Prior to COVID-19, the relationship between doctors and patients in China had been deteriorating for a long time. Many doctors were involved in tense and conflictual relationships with their patients, while many patients and their families found it hard to trust and communicate with them.
Physical attacks on medical professionals
Physical attacks on professional doctors and medical staff had become an increasingly common phenomenon in recent years. In September 2011, a patient from Beijing stabbed his doctor seventeen times after becoming dissatisfied with his throat-cancer treatment. In 2016, a knife-wielding patient in Guangdong province chased a doctor down the halls of the hospital, slashing her arms and legs.
These two attacks were not unique occasions: the Chinese Hospital Management Associate found that Chinese hospitals were reporting an average of twenty-seven attacks a year per hospital. Two-thirds of doctors in China had reported conflicts with patients and more than 30% of health professionals had experienced violence at work.
Impersonal, rushed consultations and growing mistrust
So why are assaults on doctors so prevalent in China?
China’s high population density and hospital crowding is the predominant reason.
A doctor needs to treat over 100 patients per day which means their service must be extremely efficient, and, therefore, impersonal. Doctors don’t have time to converse casually and form good relationships with patients – consultations and diagnoses often take less than 10 minutes. Even before a patient’s short time with a doctor is finished, other patients in the queue often enter the room and interrupt the appointment in order to try and reduce their waiting time.
Mistrust about doctors also grew with reports circulating in the media and online about operations going wrong and cases where surgery had accidentally led to loss of life. This contributed to producing an atmosphere of mistrust around the medical profession.
COVID-19 changed the relationship between doctors and patients
According to many Chinese medical workers, the doctor-patient relationship has improved significantly as a result of COVID-19. The sacrifices made by medical workers during the pandemic, many of whom didn’t spend Spring Festival with their families in order to work on the frontline, earned them a huge amount of respect among Chinese people. The increase in trust has also resulted in better patient compliance.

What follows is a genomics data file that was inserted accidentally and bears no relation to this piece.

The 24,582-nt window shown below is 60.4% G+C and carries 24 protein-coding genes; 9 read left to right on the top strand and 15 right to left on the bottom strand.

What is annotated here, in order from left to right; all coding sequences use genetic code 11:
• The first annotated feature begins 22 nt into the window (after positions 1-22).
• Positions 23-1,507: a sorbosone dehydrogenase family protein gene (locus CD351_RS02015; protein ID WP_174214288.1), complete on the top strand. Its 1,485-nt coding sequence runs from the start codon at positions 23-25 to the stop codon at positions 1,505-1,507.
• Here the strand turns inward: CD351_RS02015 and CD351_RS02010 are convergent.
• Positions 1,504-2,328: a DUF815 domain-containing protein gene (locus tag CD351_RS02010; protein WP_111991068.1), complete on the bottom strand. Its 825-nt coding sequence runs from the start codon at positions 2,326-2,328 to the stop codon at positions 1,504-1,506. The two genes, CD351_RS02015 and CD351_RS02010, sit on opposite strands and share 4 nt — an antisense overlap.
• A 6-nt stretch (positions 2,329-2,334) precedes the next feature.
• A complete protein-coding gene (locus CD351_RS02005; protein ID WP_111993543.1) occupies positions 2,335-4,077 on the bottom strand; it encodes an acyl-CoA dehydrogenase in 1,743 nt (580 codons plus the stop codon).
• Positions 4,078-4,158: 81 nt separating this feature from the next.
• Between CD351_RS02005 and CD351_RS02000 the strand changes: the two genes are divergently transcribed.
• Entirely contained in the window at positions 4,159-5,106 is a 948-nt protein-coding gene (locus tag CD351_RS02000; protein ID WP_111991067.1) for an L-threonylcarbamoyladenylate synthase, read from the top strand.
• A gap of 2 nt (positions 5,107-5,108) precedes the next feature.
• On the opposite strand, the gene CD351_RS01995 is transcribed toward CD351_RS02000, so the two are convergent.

Messages of thanks and respect for medical workers were commonplace across social media during the COVID-19 outbreak. The role of doctors and nurses was also highlighted in campaigns earlier this year, especially during Labour Day where numerous brands paid thanks to key workers.
Coca-Cola was just one of the brands who carried out a campaign to pay thanks to medical staff.
Coca-Cola’s “Half and Half” campaign shows the two sides of being a doctor
On August 19, China celebrated Doctor’s Day for the third year. Due to the attention on the medical profession this year, the day gained much attention on social media as people rushed to express thanks.
Coca-Cola launched a short film “Half and Half” online to show its respect and gratitude to all medical staff. The video features a typical working life of a Chinese doctor and the contrasts they face day-to-day.
The film also includes interviews with six medical workers who share why they love their work and what makes them work hard to save lives. One of the medical workers, Tao Yang, was attacked by a patient’s family with a vegetable chopper in January this year and needed surgery to save one of his hands. After a few months, he recovered and returned to his role. His story stirred up discussion on Weibo at the time.
Coca-Cola China appealed to the hot topic about Tao Yang’s brave story to promote engagement. The hashtags related to #Tao Yong doctor hit over 3.34 billion views and the video gained 993,000 views on Weibo. Many netizens shared the video on Weibo to express their thanks to Chinese medical workers.
Coca-Cola’s public service announcement welcomed by Chinese audiences
This was not Coca-Cola’s only campaign during China’s COVID-19 outbreak, they also launched a Wuhan special edition Coca-Cola can and encouraged their audience to share love with Wuhan online. However, this campaign varies in that it has no message or reference to the beverage within the video. Coca-Cola’s “Half and Half” campaign was a public service announcement with the aim of increasing viewers’ level of understanding about the medical profession.
Public service advertisements which send a positive message generally attract a good reaction among Chinese audiences. Coca-Cola appealed to Doctor’s Day and the trending case of Tao Yang to gain high exposure for this campaign.
Brand: Coca-Cola China